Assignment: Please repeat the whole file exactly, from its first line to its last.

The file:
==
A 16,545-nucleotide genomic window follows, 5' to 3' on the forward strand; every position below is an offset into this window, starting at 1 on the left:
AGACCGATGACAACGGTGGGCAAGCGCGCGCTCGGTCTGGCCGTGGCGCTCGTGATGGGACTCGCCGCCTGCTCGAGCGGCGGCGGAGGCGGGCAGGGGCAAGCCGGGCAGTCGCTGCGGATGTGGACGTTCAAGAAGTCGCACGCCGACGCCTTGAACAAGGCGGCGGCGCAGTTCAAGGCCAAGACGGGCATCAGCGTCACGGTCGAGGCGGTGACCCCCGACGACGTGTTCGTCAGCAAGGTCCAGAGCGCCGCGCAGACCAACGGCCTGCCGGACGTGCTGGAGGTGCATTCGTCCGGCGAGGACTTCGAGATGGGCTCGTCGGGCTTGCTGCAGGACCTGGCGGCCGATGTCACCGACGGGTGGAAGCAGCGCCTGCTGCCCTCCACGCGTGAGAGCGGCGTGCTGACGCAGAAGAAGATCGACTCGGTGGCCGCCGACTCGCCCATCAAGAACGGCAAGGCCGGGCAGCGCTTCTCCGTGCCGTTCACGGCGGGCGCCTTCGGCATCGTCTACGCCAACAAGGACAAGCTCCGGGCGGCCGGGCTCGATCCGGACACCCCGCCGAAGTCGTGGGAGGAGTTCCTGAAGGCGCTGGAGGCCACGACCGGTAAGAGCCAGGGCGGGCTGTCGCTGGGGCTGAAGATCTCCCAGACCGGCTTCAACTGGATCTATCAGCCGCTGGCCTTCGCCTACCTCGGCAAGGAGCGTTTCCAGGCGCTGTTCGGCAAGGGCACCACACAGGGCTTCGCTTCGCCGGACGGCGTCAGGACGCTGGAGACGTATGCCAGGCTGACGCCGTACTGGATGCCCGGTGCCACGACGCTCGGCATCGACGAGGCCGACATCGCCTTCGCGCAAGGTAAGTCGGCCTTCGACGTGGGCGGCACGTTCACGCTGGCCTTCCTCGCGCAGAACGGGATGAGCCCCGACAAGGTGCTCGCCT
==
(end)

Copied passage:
A 16,545-nucleotide genomic window follows, 5' to 3' on the forward strand; every position below is an offset into this window, starting at 1 on the left:
AGACCGATGACAACGGTGGGCAAGCGCGCGCTCGGTCTGGCCGTGGCGCTCGTGATGGGACTCGCCGCCTGCTCGAGCGGCGGCGGAGGCGGGCAGGGGCAAGCCGGGCAGTCGCTGCGGATGTGGACGTTCAAGAAGTCGCACGCCGACGCCTTGAACAAGGCGGCGGCGCAGTTCAAGGCCAAGACGGGCATCAGCGTCACGGTCGAGGCGGTGACCCCCGACGACGTGTTCGTCAGCAAGGTCCAGAGCGCCGCGCAGACCAACGGCCTGCCGGACGTGCTGGAGGTGCATTCGTCCGGCGAGGACTTCGAGATGGGCTCGTCGGGCTTGCTGCAGGACCTGGCGGCCGATGTCACCGACGGGTGGAAGCAGCGCCTGCTGCCCTCCACGCGTGAGAGCGGCGTGCTGACGCAGAAGAAGATCGACTCGGTGGCCGCCGACTCGCCCATCAAGAACGGCAAGGCCGGGCAGCGCTTCTCCGTGCCGTTCACGGCGGGCGCCTTCGGCATCGTCTACGCCAACAAGGACAAGCTCCGGGCGGCCGGGCTCGATCCGGACACCCCGCCGAAGTCGTGGGAGGAGTTCCTGAAGGCGCTGGAGGCCACGACCGGTAAGAGCCAGGGCGGGCTGTCGCTGGGGCTGAAGATCTCCCAGACCGGCTTCAACTGGATCTATCAGCCGCTGGCCTTCGCCTACCTCGGCAAGGAGCGTTTCCAGGCGCTGTTCGGCAAGGGCACCACACAGGGCTTCGCTTCGCCGGACGGCGTCAGGACGCTGGAGACGTATGCCAGGCTGACGCCGTACTGGATGCCCGGTGCCACGACGCTCGGCATCGACGAGGCCGACATCGCCTTCGCGCAAGGTAAGTCGGCCTTCGACGTGGGCGGCACGTTCACGCTGGCCTTCCTCGCGCAGAACGGGATGAGCCCCGACAAGGTGCTCGCCT